Understanding the spatial variations in TB prevalence and its determinants is crucial for improved targeting of interventions and resources. Many geospatial analytical methods, such as spatial autocorrelation analysis (Moran’s I and Getis-Ord G) [1416] and space-time scan statistic (SaTScan) methods [1719] have been used for understanding TB and other public health problems [20, 21]. In China, county-level studies have used various spatial epidemiological methods to identify clustering of health conditions, including notifiable pandemic influenza A in Hong Kong [22], and TB in Linyi [2], Beijing [5], and Xinjiang [23]. However, there are currently no related studies on geospatial distribution of TB in Qinghai province.

Moreover, while several studies have shown that the TB incidence might be related with the temperature, precipitation, and wind speed [24], few studies have considered the modifier effects from time and spatial factors in the relationship between meteorological factors and TB incidence. With further research of spatial econometrics and the rapid development of computer technology, spatial autocorrelation and spatial panel data models are becoming useful tools in the analysis of spatiotemporal data, and are gradually being applied to the research of infectious diseases [2426]. Therefore, in this study, we aimed to understand the distribution of TB and to explore the associations between meteorological factors and TB incidence using spatial autocorrelation analysis and a spatial panel data model based on surveillance data from the Qinghai Center for Disease Control and Prevention.


Qinghai province, which comprises 8 cities, including a total of 46 counties, is located between longitude 89°35′ and 103°04′ East, and latitude 31°40′ and 39°19′ North (Fig. 1). As an underdeveloped region in north-western China, it has a higher annual incidence of TB than other regions of the country. The average altitude is 3 000-5 000 m, with a typical plateau continental climate, which includes little rain, low temperatures, and long sunshine hours.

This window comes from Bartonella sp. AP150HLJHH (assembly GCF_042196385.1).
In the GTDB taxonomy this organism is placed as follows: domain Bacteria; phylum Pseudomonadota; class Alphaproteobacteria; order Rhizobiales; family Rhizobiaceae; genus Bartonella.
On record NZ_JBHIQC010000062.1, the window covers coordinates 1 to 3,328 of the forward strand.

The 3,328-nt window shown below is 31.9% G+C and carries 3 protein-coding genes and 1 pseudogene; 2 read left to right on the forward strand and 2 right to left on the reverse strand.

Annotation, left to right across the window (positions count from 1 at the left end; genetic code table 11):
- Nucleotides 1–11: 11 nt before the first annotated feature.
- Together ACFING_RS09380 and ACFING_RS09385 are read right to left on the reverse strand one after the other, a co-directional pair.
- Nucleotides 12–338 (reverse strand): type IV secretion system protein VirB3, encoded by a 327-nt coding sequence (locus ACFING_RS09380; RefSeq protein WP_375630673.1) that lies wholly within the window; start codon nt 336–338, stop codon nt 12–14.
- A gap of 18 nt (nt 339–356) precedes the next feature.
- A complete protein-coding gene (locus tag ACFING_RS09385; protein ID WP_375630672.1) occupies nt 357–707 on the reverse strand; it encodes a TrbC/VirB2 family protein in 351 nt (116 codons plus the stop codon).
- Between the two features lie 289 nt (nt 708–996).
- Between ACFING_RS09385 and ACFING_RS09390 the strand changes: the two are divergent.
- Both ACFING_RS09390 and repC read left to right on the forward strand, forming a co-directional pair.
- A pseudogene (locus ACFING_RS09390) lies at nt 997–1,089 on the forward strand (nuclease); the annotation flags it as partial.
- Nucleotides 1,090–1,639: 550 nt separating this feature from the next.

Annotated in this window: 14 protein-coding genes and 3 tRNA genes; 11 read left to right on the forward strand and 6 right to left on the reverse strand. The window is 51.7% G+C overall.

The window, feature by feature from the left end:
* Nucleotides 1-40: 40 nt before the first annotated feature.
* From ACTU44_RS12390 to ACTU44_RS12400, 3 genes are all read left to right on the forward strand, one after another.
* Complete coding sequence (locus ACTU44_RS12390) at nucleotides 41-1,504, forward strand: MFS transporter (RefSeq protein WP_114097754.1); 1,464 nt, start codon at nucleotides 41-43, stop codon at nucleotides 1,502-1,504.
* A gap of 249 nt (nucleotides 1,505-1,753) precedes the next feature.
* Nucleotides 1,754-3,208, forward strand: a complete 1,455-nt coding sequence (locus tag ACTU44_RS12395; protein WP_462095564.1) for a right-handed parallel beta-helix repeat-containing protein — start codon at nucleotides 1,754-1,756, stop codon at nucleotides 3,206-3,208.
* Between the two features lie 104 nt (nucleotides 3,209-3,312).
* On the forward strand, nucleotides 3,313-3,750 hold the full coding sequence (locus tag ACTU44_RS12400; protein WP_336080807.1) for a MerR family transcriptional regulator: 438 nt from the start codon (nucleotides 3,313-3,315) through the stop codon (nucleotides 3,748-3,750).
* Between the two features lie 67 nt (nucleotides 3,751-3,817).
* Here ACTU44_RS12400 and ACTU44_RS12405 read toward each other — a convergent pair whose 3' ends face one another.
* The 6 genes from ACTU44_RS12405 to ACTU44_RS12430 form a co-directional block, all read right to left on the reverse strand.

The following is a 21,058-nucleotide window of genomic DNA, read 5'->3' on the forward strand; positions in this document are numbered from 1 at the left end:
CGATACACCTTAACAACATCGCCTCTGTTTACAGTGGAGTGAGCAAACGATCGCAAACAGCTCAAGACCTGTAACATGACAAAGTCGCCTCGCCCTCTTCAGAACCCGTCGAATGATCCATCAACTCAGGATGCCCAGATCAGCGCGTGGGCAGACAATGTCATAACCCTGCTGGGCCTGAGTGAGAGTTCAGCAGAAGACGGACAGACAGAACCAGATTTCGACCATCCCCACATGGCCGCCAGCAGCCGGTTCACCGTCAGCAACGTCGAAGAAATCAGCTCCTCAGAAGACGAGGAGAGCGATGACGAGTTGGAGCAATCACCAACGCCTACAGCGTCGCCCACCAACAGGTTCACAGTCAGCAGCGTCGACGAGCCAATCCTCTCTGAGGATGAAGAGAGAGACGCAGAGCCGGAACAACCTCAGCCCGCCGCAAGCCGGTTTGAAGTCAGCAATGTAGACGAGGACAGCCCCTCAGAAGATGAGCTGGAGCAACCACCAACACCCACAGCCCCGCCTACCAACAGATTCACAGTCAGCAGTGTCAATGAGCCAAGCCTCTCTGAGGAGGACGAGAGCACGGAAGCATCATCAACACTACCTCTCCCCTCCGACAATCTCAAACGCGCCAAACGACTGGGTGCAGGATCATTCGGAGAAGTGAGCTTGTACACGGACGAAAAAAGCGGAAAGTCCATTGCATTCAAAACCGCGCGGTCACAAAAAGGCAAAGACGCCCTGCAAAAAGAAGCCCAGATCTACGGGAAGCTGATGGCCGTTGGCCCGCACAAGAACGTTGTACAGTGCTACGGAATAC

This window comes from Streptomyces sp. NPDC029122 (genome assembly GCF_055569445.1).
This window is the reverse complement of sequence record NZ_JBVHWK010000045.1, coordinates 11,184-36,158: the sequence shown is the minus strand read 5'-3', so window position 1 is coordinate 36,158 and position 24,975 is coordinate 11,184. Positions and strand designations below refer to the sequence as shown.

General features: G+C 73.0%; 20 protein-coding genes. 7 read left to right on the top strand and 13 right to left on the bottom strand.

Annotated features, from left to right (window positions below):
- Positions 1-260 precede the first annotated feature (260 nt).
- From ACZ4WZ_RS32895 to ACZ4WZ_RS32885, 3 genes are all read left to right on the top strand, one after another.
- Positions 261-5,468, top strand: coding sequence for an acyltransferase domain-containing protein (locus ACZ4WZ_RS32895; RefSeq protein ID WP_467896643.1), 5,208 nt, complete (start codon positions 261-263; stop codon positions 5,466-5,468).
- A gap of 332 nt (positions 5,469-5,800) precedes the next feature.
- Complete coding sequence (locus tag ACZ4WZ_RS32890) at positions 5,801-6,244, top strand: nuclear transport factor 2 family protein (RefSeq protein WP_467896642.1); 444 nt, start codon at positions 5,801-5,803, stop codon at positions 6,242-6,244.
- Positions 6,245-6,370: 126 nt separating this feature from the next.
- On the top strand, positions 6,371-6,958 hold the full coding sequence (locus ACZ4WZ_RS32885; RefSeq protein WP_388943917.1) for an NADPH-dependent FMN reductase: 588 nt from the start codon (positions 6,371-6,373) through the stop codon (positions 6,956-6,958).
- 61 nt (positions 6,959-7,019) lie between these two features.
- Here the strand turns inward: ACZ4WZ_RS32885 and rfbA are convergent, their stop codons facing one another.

Fig. 1

Location of the study areas, Qinghai Province, China. The map was created using the ArcGIS software (version 10.0, ESRI Inc., Redlands, CA, USA)

Tuberculosis incidence data

In this study, we focused on the cases of pulmonary TB. Our TB data were based on the China Information System for Disease Control and Prevention (CISDCP,, which was established in 2005. TB cases were diagnosed using X-ray, pathogen detection, and pathologic diagnosis according to the diagnosis criteria recommended by the National Health and Family Planning Commission of the People’s Republic of China (Former Ministry of Health) in 2008 [6]. The relevant information, including age, sex, occupation, diagnostic category, and diagnostic date, was collected to analyse the epidemic characteristics of TB in Qinghai province.

TB is a notifiable infectious disease in China; all cases must be reported online within 24 h after diagnosis in the hospital. We collected the county- and city-level data from January 2009 to December 2013 in Qinghai and randomly selected 261 of all 771 medical institutions in Qinghai province and checked all medical records of these selected institutions to confirm whether there were missing TB cases or not. During the period from 2009 to 2013, in all 46 counties, a total of 27 665 TB cases and 51 TB-related deaths were identified; no missing cases or outbreaks were declared.

Environmental data